Christmas is a time for family and friends to get together and enjoy festive meals. It is also an opportunity for those offshore to briefly break their routine and celebrate. However, it’s also a time when food poisoning can readily show its ugly face.
Every year in Scotland, there are tens of thousands of notified cases of food poisoning – and that doesn’t include all the cases where a doctor was not consulted.
Food poisoning affects the digestion and causes symptoms such as vomiting, nausea, diarrhoea and stomach pains, and is caused by eating or drinking something that has been contaminated with micro-organisms or germs.
It can also produce a fever, shivering and aching muscles, and leave the sufferer feeling exhausted and having to take time off work – which can lead to downtime offshore or delays in the office.
Micro-organisms can be found in food if it is not cooked thoroughly, or on food if the person cooking doesn’t wash their hands properly before handling it – and also when raw and cooked foods (particularly meats) are stored together. Food can also contain toxins which can cause vomiting – one common source of this is cooked and re-cooked rice.
Usually, food poisoning symptoms last between one and two days, and to prevent the dehydration caused by vomiting and diarrhoea, you should drink plenty of cooled, boiled water and avoid dairy products.
If the symptoms persist, you should contact your doctor as a stool sample may need to be tested to determine which micro-organism is present, and antibiotics might be necessary.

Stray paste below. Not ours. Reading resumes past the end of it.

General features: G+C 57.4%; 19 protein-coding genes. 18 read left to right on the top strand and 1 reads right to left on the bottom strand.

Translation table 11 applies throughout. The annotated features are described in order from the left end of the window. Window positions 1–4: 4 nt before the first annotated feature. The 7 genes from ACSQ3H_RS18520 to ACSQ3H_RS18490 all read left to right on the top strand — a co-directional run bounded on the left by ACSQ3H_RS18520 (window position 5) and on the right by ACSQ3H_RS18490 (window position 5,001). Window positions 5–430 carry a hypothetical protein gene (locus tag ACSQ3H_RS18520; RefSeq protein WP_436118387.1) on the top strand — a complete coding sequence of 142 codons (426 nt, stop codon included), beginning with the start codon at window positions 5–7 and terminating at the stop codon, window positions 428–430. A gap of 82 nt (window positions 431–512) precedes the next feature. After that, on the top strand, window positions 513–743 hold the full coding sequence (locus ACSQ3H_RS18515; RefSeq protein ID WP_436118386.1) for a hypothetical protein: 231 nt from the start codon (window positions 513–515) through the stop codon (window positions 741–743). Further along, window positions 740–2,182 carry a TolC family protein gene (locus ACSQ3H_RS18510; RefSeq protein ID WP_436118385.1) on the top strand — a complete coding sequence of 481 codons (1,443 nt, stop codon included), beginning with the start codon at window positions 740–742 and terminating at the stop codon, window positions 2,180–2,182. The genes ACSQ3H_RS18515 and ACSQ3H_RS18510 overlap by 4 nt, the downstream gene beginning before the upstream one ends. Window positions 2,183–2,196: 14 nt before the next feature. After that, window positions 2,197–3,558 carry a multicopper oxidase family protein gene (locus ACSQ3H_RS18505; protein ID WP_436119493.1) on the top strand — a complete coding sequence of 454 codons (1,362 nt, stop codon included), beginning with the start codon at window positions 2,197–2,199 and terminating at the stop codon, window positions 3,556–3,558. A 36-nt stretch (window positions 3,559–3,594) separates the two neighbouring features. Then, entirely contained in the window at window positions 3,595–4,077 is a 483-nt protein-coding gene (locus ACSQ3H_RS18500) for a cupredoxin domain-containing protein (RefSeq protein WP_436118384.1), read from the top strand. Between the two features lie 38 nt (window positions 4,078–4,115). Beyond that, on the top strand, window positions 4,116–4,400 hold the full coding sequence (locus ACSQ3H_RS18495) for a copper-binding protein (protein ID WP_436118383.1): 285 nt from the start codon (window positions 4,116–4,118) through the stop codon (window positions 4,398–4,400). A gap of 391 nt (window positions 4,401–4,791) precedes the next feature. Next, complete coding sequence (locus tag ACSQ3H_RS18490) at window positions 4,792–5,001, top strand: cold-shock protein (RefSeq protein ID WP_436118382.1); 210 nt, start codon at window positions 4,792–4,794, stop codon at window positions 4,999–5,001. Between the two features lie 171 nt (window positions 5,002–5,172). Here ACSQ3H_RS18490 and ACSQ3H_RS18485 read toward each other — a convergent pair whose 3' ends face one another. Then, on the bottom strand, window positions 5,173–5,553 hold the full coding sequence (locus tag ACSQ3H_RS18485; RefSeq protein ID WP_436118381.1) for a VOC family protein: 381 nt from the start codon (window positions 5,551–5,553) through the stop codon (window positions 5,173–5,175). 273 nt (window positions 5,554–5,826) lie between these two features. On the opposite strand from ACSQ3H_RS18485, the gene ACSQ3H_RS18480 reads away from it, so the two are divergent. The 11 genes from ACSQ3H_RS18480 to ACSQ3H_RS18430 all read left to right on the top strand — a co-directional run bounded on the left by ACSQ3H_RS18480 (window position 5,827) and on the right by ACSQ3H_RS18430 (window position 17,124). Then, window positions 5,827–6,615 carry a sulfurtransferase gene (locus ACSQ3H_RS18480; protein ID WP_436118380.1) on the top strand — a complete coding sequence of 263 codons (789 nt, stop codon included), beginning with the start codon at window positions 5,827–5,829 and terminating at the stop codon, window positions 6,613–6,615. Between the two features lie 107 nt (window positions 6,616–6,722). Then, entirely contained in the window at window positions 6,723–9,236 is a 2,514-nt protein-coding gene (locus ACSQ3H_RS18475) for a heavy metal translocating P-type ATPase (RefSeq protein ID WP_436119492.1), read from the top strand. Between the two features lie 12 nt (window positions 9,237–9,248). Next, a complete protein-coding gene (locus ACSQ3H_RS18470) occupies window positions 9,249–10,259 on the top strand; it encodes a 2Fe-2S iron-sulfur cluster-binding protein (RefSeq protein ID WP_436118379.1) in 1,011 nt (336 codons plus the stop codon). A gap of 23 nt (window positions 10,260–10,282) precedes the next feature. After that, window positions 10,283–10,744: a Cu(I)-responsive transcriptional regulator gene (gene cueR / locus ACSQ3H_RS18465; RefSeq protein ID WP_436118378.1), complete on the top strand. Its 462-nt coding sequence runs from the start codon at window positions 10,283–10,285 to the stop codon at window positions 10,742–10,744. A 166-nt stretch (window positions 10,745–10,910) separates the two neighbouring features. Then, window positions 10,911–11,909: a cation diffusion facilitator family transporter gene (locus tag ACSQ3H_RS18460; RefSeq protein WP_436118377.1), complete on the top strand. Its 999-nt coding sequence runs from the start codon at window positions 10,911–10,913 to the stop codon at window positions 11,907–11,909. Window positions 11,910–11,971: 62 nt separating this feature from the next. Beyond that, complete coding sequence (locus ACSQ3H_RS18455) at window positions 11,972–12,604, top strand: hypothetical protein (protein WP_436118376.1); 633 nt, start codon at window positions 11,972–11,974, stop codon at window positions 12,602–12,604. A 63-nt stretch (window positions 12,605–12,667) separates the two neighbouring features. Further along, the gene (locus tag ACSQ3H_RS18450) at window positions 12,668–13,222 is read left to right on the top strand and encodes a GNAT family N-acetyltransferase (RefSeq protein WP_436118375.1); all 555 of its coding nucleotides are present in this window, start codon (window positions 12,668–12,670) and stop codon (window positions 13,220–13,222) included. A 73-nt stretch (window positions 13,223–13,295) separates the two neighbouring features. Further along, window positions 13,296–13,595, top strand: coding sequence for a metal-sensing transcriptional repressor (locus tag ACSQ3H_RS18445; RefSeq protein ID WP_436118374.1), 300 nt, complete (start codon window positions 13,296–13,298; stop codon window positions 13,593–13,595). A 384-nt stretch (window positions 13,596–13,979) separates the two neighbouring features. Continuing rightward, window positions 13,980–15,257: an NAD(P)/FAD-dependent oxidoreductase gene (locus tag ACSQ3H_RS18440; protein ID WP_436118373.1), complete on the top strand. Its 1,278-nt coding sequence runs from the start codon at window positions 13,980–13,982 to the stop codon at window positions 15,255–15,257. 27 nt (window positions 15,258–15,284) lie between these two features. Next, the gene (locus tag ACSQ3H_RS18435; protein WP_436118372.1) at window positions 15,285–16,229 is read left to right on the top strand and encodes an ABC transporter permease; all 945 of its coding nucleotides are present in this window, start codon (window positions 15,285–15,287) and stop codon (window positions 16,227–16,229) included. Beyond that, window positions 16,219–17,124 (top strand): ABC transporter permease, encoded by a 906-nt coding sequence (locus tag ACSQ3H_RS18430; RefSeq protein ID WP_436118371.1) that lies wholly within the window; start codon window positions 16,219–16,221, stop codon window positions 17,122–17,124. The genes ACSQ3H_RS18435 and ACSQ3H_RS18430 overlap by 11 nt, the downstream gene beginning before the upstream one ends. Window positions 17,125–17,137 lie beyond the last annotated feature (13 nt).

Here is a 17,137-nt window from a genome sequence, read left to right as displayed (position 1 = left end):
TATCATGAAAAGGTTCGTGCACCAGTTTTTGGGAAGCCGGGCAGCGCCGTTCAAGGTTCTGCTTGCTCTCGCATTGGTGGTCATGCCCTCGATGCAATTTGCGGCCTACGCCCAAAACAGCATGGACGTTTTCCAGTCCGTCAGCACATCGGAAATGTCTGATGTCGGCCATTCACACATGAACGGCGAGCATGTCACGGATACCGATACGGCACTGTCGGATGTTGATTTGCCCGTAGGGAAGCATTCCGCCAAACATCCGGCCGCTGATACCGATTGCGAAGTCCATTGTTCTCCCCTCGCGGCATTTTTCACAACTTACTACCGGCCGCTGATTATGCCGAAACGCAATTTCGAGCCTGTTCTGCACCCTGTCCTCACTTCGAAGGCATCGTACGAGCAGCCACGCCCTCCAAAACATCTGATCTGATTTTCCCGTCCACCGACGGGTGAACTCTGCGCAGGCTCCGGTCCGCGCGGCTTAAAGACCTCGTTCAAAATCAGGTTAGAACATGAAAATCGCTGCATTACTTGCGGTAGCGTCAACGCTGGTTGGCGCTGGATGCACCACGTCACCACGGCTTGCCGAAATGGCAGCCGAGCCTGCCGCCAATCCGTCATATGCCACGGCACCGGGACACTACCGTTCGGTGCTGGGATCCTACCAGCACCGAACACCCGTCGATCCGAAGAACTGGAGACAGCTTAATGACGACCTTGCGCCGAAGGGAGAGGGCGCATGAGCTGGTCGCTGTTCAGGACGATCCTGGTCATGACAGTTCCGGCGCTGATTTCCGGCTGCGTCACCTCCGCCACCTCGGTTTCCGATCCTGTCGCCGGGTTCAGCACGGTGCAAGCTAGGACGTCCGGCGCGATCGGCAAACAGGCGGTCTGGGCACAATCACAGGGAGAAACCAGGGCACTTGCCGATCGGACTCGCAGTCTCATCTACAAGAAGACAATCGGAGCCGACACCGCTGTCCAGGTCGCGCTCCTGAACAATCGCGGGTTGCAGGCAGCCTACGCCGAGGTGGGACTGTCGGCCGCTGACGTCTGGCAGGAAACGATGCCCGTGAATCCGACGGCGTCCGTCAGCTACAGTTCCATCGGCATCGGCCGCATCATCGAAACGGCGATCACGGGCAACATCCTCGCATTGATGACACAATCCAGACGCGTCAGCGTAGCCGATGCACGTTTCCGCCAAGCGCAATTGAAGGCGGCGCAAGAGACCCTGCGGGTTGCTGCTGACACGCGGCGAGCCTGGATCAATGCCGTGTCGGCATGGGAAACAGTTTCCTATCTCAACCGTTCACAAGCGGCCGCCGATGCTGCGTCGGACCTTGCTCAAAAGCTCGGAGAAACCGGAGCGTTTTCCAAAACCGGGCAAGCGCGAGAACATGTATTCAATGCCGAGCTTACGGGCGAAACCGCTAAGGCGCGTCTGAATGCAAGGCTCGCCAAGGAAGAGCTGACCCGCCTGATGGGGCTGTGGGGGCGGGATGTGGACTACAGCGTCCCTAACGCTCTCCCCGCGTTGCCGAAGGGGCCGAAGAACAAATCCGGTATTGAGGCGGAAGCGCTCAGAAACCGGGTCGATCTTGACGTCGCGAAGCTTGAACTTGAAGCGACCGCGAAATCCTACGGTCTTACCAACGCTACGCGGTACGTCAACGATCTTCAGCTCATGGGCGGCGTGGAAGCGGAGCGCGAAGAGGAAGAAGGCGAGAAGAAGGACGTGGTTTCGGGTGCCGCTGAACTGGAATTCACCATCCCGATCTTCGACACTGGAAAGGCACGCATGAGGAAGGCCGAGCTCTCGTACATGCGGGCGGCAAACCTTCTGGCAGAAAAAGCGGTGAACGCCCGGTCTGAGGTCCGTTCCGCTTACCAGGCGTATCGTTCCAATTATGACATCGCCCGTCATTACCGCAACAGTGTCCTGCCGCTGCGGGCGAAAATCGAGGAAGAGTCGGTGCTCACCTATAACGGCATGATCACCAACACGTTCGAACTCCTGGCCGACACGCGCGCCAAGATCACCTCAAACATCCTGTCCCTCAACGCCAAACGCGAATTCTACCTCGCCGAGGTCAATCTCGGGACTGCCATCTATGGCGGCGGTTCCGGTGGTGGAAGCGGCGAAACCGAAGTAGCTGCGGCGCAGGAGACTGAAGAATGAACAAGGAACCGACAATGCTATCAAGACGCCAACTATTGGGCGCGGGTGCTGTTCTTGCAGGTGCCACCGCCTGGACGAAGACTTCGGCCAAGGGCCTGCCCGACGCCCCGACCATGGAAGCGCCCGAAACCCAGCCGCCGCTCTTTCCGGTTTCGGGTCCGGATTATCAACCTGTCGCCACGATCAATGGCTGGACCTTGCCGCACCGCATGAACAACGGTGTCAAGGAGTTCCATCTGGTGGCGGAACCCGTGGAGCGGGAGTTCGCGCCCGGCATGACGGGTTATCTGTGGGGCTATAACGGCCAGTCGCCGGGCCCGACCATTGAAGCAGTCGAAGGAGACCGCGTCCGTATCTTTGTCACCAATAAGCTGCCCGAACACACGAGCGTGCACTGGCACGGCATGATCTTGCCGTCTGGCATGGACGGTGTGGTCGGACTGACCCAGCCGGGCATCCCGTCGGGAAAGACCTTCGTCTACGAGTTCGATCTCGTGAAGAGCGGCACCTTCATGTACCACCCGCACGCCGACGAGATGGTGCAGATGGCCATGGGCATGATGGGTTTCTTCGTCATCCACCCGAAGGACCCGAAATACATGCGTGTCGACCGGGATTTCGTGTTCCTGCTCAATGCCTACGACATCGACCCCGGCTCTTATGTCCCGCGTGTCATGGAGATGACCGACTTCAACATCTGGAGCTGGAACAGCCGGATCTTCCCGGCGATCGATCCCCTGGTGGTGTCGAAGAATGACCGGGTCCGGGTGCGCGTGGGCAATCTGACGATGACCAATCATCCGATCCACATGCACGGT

The most commonly known infections carried by food are those caused by the bacteria, campylobacter, salmonella and e.coli O157:H7, and by a group of viruses called calicivirus, sometimes known as the Norwalk and Norwalk-like viruses.
It is important to preserve very good hand-washing hygiene to reduce the risk of it being passed on to other people. These bugs can live on handrails, door handles and surfaces, but are killed by soap and water.
If your job involves handling food, such as offshore catering, you should not go back to work until 48 hours after all the symptoms have disappeared. You may need a negative stool sample test before you go back.
No matter how thorough you are about food hygiene, even as a professional, you need to take extra care when cooking for a party or large group.
Think about the fridge space you’ll need so that your fridge is working efficiently. Bacteria grow best between 5C and 63C, so aim to avoid storage of susceptible food between these temperatures.
When you prepare the platform or rig Christmas turkey, make sure that:
It’s piping hot all the way through.
None of the meat is pink, even in the thickest part.
Any juices running out are clear.
It has been defrosted thoroughly.
You have avoided washing the turkey as contamination can be caused through splashing worktops and other foods.
If you find yourself having to work overseas during the festive season, here are some tips to avoid becoming ill:
Do some homework ahead of your trip so that you can anticipate food standards and water quality before you arrive. You might need to take water sterilising tablets with you. Rehydration powders can help if you do develop food poisoning.
Check out which vaccinations you may need as typhoid and Hepatitis A can be transmitted through food and water.
Only eat fruit you have peeled yourself.
Eat only cooked vegetables.
Avoid drinks with ice.
Eat foods that have been cooked thoroughly and are still hot.
Whether you are having Christmas at work or at home, a few simple precautions can prevent you spending New Year feeling dreadful. Food poisoning is not a good way to lose that extra festive weight.
Dr Euan Thompson is a medical director and occupational-health specialist at Abermed. For more information, visit www.abermed.com